Book review: ‘American tax resisters’, by Romain D Huret

The debate on America’s tax resisters. A review of ‘American tax resisters’, by Romain D Huret

American Tax Resisters, by Romain D Huret, Harvard University Press, 2014, RRP$29.95/£22.95

Few people like paying taxes, but there are some individuals, particularly in the US, for whom active tax resistance is central to their identity. It marks them out as deeply sceptical that Big Government can play a positive role in people’s lives. It also signifies their hostility to the redistribution of income and wealth. Tax resisters see progressive taxation as inherently unjust.

If tax resisters – usually depicted as hardline conservatives – constitute one end of the political spectrum, it is no surprise their opponents argue the opposite. Those who favour relatively high taxation, an extensive system of entitlements and redistribution are normally dubbed as liberals in contemporary parlance.

It is to the credit of Romain Huret, associate professor of American history at the University of Lyon 2 in France, that he puts the tax debate in this broader context. Tax is not just a fiscal matter but is often at the heart of political debate and competing conceptions of social justice.

Most of American Tax Resisters is a narrative history of US tax resistance from the civil war of 1861-65 to the present day. Federal taxation has increased enormously over that period, but there has been much ebb and flow. The 16th amendment to the constitution, adopted in 1913, was a high point of the progressive era of the early 20th century: federal income taxes were made explicitly constitutional.

Progressive taxation also enjoyed widespread support between the second world war and the late 1970s. During that period it was seen typically as a sign of social solidarity, with the rich happy to give support to the poor. Irving Berlin even wrote a song, “I Paid My Income Tax Today”, in 1942. He donated the copyright to the Treasury.

It is hard to imagine anyone composing a similar ditty today. Tax resisters have mounted a concerted campaign against the level of taxation and its progressive character. Some presidents, notably Ronald Reagan and George W Bush, expressed considerable sympathy for their goals. Tax resisters, including the Tea Party as its latest manifestation, remain a minority but have shifted the terms of the debate.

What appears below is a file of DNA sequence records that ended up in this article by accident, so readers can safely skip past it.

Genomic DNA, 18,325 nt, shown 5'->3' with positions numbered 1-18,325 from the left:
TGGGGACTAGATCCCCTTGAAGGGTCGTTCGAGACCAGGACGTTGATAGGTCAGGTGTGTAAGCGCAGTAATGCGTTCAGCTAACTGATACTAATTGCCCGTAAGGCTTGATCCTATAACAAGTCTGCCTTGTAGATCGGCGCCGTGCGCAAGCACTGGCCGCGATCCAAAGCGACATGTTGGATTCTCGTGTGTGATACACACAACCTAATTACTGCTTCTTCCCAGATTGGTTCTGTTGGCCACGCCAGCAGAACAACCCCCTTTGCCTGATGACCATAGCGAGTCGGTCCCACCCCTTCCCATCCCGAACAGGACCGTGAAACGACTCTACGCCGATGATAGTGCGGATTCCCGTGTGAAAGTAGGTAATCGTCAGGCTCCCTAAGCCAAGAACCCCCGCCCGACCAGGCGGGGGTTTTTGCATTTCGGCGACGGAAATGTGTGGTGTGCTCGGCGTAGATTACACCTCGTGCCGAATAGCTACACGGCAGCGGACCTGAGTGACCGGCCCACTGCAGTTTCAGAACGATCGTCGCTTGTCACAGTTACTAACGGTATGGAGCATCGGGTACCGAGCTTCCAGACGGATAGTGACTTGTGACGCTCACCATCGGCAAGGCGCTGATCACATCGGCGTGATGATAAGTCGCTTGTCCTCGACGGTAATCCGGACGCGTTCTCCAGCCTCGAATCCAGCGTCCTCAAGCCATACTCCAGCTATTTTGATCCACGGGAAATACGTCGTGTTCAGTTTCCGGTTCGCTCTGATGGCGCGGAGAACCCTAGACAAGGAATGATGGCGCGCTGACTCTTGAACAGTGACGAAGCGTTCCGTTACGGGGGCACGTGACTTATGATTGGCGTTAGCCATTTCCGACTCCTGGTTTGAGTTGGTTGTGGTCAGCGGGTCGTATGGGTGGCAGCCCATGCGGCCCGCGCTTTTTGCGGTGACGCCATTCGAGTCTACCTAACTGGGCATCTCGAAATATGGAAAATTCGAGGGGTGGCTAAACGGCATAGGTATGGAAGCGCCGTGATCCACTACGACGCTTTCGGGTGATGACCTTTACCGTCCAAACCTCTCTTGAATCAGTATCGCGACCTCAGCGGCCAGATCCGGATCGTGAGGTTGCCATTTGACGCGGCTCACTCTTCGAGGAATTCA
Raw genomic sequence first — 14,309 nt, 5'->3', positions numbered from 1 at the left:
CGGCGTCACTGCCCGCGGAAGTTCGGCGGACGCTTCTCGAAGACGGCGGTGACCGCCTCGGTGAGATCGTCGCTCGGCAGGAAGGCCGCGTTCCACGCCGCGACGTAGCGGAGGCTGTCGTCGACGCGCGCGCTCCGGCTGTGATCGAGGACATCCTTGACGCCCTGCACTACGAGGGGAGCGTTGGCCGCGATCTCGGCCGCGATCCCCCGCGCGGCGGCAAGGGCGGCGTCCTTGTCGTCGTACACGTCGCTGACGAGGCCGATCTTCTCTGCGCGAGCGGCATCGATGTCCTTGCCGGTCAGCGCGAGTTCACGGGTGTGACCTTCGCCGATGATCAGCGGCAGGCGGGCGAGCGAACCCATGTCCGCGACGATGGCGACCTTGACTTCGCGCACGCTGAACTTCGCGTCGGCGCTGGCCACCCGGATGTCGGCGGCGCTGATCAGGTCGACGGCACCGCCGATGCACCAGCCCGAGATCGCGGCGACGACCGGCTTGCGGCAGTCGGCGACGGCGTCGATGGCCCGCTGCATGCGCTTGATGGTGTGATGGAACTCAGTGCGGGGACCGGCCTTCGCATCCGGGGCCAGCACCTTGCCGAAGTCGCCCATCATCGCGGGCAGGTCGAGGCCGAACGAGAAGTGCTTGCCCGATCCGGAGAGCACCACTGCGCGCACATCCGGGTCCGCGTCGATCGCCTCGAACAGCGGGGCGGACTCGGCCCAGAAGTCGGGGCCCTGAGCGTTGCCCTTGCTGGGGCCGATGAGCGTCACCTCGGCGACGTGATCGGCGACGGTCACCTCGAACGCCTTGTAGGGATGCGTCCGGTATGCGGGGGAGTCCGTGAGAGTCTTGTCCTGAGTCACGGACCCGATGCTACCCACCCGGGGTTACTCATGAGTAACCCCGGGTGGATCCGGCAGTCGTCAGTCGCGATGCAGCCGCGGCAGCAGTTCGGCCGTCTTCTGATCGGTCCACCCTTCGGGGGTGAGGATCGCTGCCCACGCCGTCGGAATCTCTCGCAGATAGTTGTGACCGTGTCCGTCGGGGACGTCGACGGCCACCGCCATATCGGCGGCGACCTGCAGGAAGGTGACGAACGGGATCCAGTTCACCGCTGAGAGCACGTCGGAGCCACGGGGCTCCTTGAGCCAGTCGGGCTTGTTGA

Huret clearly favours progressive taxation, but the main body of his text is fairly balanced. His key innovation is linking tax resistance to the narrow interests of the white and most affluent section of US society. By implication those who favour relatively high taxes represent by far the majority, including the non-white population.

However, Huret oversimplifies key elements of the debate. This is partly the result of the confusing terminology. For instance, the meaning of “liberalism” has shifted fundamentally since before the first world war.

Scepticism about Big Government was historically more characteristic of classical liberalism than of conservatism. America’s founding fathers – who held that “all men are created equal” – upheld the classical liberal view that government should play a limited role in society. That helps explain why there was so much emphasis in the constitution’s original wording on the role of the states rather than a powerful federal government. It also follows that, in the 20th- and 21st-century debates, scepticism towards an extensive role for government is not inherently conservative in the proper sense of the term.

Nor is support for large government in itself enlightened or radical. Powerful forces in the American elite favoured, indeed still support, a substantial role for government funded by relatively high taxation. Such elements were often as elitist and white as the tax resisters. Most strikingly, many progressives of the early 20th century openly embraced racial politics and eugenics.

Finally, Huret fails to realise that, in practice if not in terms of rhetoric, those who favour higher taxation have won. Total government spending in the US increased from under 8 per cent in 1900 to about 39 per cent in 2012, despite many years of tax resistance.

For better or worse, the US has travelled a long way from its origins as a low tax and low-spending country.

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The writer is the author of ‘Ferraris for All’ (Policy Press 2012)

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